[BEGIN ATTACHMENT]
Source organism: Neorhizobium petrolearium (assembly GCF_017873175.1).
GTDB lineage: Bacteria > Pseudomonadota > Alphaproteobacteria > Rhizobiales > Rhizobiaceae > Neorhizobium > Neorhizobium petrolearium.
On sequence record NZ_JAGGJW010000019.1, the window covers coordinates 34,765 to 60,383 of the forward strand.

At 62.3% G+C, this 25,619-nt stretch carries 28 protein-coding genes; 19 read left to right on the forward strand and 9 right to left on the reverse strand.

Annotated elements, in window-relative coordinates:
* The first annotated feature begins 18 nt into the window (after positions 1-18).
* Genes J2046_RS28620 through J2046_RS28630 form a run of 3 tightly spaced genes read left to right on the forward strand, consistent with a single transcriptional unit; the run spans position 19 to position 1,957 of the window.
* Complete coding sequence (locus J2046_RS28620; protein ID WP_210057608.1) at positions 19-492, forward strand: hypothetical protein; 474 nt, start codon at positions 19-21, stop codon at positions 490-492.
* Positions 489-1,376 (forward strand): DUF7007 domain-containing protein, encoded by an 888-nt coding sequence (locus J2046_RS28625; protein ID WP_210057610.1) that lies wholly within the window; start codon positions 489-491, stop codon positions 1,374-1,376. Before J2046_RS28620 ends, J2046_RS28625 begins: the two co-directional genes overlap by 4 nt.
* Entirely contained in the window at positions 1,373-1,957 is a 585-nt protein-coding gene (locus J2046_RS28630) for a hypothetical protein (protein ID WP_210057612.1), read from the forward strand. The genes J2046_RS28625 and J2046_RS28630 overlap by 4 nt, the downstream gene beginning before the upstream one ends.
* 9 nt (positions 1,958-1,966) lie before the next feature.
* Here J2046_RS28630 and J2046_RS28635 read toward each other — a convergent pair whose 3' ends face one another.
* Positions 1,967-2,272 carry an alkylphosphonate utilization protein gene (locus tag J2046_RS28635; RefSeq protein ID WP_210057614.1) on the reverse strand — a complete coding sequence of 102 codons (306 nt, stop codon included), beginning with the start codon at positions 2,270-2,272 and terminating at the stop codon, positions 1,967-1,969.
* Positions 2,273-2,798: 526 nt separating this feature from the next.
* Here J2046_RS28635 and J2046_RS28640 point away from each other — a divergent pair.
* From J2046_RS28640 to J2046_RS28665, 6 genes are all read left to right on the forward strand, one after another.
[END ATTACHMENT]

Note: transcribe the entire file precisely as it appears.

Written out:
Source organism: Neorhizobium petrolearium (assembly GCF_017873175.1).
GTDB lineage: Bacteria > Pseudomonadota > Alphaproteobacteria > Rhizobiales > Rhizobiaceae > Neorhizobium > Neorhizobium petrolearium.
On sequence record NZ_JAGGJW010000019.1, the window covers coordinates 34,765 to 60,383 of the forward strand.

At 62.3% G+C, this 25,619-nt stretch carries 28 protein-coding genes; 19 read left to right on the forward strand and 9 right to left on the reverse strand.

Annotated elements, in window-relative coordinates:
* The first annotated feature begins 18 nt into the window (after positions 1-18).
* Genes J2046_RS28620 through J2046_RS28630 form a run of 3 tightly spaced genes read left to right on the forward strand, consistent with a single transcriptional unit; the run spans position 19 to position 1,957 of the window.
* Complete coding sequence (locus J2046_RS28620; protein ID WP_210057608.1) at positions 19-492, forward strand: hypothetical protein; 474 nt, start codon at positions 19-21, stop codon at positions 490-492.
* Positions 489-1,376 (forward strand): DUF7007 domain-containing protein, encoded by an 888-nt coding sequence (locus J2046_RS28625; protein ID WP_210057610.1) that lies wholly within the window; start codon positions 489-491, stop codon positions 1,374-1,376. Before J2046_RS28620 ends, J2046_RS28625 begins: the two co-directional genes overlap by 4 nt.
* Entirely contained in the window at positions 1,373-1,957 is a 585-nt protein-coding gene (locus J2046_RS28630) for a hypothetical protein (protein ID WP_210057612.1), read from the forward strand. The genes J2046_RS28625 and J2046_RS28630 overlap by 4 nt, the downstream gene beginning before the upstream one ends.
* 9 nt (positions 1,958-1,966) lie before the next feature.
* Here J2046_RS28630 and J2046_RS28635 read toward each other — a convergent pair whose 3' ends face one another.
* Positions 1,967-2,272 carry an alkylphosphonate utilization protein gene (locus tag J2046_RS28635; RefSeq protein ID WP_210057614.1) on the reverse strand — a complete coding sequence of 102 codons (306 nt, stop codon included), beginning with the start codon at positions 2,270-2,272 and terminating at the stop codon, positions 1,967-1,969.
* Positions 2,273-2,798: 526 nt separating this feature from the next.
* Here J2046_RS28635 and J2046_RS28640 point away from each other — a divergent pair.
* From J2046_RS28640 to J2046_RS28665, 6 genes are all read left to right on the forward strand, one after another.